Consensus decision-making is a decision process that seeks the agreement of a majority of participants, and also tries to resolve or reduce the objections of the minority to achieve the most agreeable decision to all.
At the PBI General Assembly (GA) in 2001, forty delegates and observers met for a week in a youth hostel overlooking Lake Constance in Switzerland. Their mission was to come to consensus on a variety of proposals for the future direction of PBI. Every three years, proposals are debated in Country Groups, Project Teams and Committees and delegates are sent with the concerns of their members to a General Assembly.
PBI is unusual among organizations, in that we make policy decisions by consensus of all the members. Why do we do it this way, and how?
Involving members in decisions
There are many ways to make decisions. Sometimes, having one person decide things for a group is a quick way of organizing when quick decisions are essential. In PBI, there is usually time for some discussion before a decision must be made. When choosing a way of making decisions, it is important to ask "Is it a fair process?" and "Does it make good decisions?"
We think that it is better to involve everyone who is affected by a decision in the process for making that decision. The decision then reflects the will of the whole group, not just the leadership. The people who carry out the work own the decision: it is theirs. In the process of coming to consensus, many concerns are raised which the whole group works to resolve by modifying the proposal. Thus, a slower decision results, but with much more input and feedback from the group.
It is often said that consensus takes too much time and is too difficult to implement. Making complex decisions takes time, no matter how you do it. And sometimes, implementing a compromise position that actually pleases no-one is the most inefficient option of all.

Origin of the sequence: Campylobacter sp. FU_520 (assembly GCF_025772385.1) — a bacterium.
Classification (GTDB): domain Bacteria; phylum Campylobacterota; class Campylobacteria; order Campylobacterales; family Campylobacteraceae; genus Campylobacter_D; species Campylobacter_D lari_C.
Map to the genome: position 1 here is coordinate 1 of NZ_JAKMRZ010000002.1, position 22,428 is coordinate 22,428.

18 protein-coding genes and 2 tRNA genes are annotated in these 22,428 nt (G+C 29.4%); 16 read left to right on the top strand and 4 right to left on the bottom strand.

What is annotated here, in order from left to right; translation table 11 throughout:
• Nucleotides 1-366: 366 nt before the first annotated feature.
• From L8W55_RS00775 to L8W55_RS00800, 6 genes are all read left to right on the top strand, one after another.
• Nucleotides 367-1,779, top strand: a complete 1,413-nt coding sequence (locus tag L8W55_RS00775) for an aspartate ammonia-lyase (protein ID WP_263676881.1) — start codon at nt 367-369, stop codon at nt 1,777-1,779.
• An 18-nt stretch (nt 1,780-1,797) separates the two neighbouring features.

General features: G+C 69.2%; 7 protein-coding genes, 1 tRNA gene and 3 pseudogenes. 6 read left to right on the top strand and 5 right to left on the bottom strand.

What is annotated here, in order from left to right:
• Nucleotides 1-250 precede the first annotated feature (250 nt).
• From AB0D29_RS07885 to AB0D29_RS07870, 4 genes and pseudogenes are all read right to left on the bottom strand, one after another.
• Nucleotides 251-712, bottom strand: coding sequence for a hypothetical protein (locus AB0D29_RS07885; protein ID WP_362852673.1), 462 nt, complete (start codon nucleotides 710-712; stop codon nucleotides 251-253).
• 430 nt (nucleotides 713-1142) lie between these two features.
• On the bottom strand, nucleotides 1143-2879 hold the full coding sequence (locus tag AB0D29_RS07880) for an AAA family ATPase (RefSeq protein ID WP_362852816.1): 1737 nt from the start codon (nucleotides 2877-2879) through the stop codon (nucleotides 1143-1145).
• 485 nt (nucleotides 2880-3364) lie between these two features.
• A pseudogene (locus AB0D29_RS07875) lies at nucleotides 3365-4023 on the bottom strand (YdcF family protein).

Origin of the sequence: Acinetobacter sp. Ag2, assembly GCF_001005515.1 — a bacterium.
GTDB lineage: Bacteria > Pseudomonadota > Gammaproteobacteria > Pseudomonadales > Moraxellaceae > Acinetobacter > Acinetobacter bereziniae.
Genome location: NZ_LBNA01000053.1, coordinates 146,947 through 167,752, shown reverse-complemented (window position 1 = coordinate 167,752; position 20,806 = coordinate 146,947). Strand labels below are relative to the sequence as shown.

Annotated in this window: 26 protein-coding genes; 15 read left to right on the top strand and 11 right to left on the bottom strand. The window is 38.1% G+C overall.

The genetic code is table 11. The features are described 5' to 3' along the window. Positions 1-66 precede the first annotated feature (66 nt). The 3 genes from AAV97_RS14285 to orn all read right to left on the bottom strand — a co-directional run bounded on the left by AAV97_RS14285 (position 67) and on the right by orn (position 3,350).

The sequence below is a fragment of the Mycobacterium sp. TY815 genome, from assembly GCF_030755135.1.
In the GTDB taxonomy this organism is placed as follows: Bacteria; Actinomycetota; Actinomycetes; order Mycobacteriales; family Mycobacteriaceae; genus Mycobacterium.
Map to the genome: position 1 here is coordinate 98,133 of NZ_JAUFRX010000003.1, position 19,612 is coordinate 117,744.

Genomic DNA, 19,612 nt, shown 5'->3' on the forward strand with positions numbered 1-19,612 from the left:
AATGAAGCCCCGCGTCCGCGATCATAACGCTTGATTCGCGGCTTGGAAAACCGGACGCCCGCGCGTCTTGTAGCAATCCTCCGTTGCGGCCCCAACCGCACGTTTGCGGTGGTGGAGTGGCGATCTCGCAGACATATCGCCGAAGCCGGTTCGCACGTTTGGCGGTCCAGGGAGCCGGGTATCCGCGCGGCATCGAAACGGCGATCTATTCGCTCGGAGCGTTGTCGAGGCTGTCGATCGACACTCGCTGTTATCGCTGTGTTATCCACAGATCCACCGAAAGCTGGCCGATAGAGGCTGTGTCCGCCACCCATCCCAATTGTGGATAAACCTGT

Consensus is a process of nonviolent conflict resolution. Consensus works best when conflict is encouraged and supported. Conflict is desirable, it is not something to be denied or dismissed. Often, conflict can appear negative if groups supporting different proposals just look at the negative things about the other group's proposal, or about the group themselves. In an adversarial atmosphere, you own and defend your ideas, often in the face of improvements offered by others.
Consensus considers one proposal at a time. Everyone works together to make the best possible decision for the group. All concerns are raised and addressed, until all voices are heard. Since proposals aren't the property of the presenter, a solution can be made cooperatively.
Reaching consensus on a proposal does not mean that everyone is in agreement. It only means that all important concerns that have been raised have been addressed, and unresolved concerns are at a low enough level that everyone feels that the goals of the group are being furthered by the proposal.
How is it done?
The process by which consensus is reached is interesting and quite complex. Briefly, a proposal is introduced, usually having been seen by all participants well beforehand, and questions aimed at clarifying the proposal are asked and answered.
Then there is general discussion. If there seems to be general approval, the facilitator can ask for a call for consensus by asking "Are there any concerns remaining?" After a period of silence, the facilitator declares that consensus has been reached.
What often happens is that there are a number of important concerns that need to be addressed. With a large group like the General Assembly, this is best done in smaller groups where there is more time for discussion and possible rewordings of the proposal. The small groups each appointed a representative to meet with other group representatives to work out a proposal which tries to resolve all the major concerns that have been raised. Then the revised proposals are discussed by the small groups again. This cycle was done several times with contentious proposals.